What is a SYN flood attack? How to Block SYN DDoS?

In order to understand how to block SYN attacks, it is first necessary to understand what it is. We’ll start with the basics:

1. The client initiates a connection with the server by sending a SYN (synchronise) packet.

2. The server responds with SYN-ACK to the client, indicating that it has received the request.

3. The connection is established when the client answers with an ACK. This is referred known as the TCP three-way handshake.

Protection from SYN flood attacks

1. On servers that aren’t correctly configured to handle SYN floods, they can trigger serious denial of service (DoS) assaults.

2. The first line of defense is usually proper firewall filtering policies, however the Linux kernel can also be hardened against these types of assaults.

3. SYN floods, which aim to overload a specific service (such as http), are effective with this type of hardening, unlike SYN floods, which attempt to saturate the server’s network connection and which must be protected by a firewall.

SYN flood protection with firewall rules

Firewall rules can be set up on the software level to allow or disallow protocols, ports, or IP addresses. For example, in the event of a targeted attack originating from a small number of unusual IP addresses, a simple rule could be sufficient to filter out any incoming traffic from such attackers.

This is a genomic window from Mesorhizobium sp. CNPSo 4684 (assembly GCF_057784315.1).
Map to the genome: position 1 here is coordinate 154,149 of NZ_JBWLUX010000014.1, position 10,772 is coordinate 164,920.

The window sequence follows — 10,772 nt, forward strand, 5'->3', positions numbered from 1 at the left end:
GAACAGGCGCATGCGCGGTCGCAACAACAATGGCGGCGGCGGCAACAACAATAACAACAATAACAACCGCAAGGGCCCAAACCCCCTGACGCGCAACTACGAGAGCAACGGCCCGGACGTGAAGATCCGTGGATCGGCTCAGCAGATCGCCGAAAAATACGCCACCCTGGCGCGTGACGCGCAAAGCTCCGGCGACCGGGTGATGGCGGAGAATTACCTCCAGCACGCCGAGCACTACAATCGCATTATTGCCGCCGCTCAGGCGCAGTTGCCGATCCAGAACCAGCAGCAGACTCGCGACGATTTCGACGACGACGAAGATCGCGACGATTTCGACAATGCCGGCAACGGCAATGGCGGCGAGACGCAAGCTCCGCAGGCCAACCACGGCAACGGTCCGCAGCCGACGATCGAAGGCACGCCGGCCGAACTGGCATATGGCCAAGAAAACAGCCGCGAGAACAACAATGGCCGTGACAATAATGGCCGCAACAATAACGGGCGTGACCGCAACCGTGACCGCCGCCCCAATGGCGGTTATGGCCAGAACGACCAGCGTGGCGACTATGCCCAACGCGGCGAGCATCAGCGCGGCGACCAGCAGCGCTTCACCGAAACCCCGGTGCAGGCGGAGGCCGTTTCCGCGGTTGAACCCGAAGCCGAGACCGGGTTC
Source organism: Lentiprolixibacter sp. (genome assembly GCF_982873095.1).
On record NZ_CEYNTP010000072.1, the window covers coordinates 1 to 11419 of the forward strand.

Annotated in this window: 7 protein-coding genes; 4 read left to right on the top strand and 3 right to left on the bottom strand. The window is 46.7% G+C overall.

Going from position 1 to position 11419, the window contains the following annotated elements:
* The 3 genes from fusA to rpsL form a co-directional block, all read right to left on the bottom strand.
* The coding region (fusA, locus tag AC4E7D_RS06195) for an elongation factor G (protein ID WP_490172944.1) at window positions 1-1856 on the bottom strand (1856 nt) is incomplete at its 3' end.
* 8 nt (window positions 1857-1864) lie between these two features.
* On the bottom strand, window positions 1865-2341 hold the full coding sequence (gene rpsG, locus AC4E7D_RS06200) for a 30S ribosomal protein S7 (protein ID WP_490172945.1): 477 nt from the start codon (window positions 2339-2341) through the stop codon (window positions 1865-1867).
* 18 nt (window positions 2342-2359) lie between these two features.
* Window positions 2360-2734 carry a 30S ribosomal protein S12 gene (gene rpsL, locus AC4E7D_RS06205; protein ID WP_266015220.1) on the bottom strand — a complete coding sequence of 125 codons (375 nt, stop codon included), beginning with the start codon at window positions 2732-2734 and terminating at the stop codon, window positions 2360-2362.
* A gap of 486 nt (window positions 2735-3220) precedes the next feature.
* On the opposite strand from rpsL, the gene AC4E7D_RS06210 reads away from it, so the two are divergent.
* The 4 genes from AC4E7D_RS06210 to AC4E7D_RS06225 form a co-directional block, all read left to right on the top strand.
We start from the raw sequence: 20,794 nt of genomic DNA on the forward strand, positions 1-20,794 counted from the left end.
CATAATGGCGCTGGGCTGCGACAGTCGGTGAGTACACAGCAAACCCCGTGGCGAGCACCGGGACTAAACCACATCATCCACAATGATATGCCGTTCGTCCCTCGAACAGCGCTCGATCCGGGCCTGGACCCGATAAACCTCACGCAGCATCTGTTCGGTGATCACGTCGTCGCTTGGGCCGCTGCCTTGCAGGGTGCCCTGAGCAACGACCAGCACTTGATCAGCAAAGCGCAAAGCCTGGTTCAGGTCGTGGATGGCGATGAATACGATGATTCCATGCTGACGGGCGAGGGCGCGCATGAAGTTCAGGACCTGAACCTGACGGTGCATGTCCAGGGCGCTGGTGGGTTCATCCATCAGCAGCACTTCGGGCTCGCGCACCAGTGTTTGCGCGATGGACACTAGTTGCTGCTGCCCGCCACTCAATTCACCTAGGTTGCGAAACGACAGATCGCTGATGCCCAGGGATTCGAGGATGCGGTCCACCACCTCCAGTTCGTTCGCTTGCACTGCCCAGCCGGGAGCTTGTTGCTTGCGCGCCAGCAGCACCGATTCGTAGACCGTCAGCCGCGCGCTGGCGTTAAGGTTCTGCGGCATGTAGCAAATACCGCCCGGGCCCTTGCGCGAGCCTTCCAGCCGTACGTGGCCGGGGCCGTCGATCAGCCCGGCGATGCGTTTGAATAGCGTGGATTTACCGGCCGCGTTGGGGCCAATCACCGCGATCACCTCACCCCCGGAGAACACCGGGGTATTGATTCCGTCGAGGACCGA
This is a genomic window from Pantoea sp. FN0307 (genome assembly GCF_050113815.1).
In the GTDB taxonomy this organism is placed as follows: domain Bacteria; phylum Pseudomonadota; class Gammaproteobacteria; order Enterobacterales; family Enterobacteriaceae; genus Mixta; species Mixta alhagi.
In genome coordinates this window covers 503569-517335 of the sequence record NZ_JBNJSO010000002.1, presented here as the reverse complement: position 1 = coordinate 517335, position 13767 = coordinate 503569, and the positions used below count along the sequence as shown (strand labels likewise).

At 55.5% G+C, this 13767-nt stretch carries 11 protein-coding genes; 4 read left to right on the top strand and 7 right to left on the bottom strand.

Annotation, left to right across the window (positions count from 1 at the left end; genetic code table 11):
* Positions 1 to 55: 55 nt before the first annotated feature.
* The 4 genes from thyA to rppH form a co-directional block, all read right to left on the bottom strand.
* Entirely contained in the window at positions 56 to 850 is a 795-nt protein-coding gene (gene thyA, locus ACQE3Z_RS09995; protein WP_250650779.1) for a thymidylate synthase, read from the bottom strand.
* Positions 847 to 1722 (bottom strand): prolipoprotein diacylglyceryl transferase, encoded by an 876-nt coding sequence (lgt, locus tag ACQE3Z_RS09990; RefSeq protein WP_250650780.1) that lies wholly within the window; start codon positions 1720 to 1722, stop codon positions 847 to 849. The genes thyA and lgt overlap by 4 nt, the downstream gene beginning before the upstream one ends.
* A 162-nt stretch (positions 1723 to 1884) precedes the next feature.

• Protection using iptables

Iptables is the default firewall for Linux systems. Harden your firewall by blocking all incoming traffic except that which your server absolutely requires. It’s simple to get rid of attack from a single host without IP spoofing:

# iptables -A INPUT -p tcp -m state –state NEW -m recent –update –seconds 20 –hitcount 20 -j DROP

# iptables -A INPUT -p tcp -m state –state NEW -m recent –set -j ACCEPT

This limits the SYN requests from an IP to 20 per 20 seconds. Also, such rules shouldn’t be used on regular basis to avoid block to ligitimate vistitors.

Run the following command through SSH to check for SYN packets on your Linux server:

# netstat -anp | grep SYN -c

  • Protection using CSF (ConfigServer Firewall)

It is a configuration script designed to improve server security while providing an advanced, user-friendly interface for configuring firewall settings. CSF configures your server’s firewall to restrict public access to services and only allow specific connections, such as FTP, email, and website loading.

LFD is a service included with CSF which monitors user behavior for unusually high login failures, which are prevalent during brute force attempts. IP will be temporarily barred if large number of failed login attempts are seen. These IP blocks will automatically expire, however they can be removed manually.

  • Settings to tweak within CSF to block SYN attacks:

1. Check for “Port Flood Settings” in CSF configuration file.

2. Now you will be able to see the parameters “SYNFLOOD_BURST” & “SYNFLOOD_RATE”.

3. “SYNFLOOD_RATE” is the number of SYN packets to accept per IP, per second

4. “SYNFLOOD_BURST”, here if the IP hits the limit, it will get blocked.

Once the parameters are set, we need to restart the CSF and LFD service for the changes to come into effect. Congratulations, you have successfully set up your server to block SYN attacks!

Are you facing an attack on your website currently? Looking for DDoS protected hosting? Contact the hosting experts at RackNerd! Please feel free to e-mail us at sales@racknerd.com for assistance.

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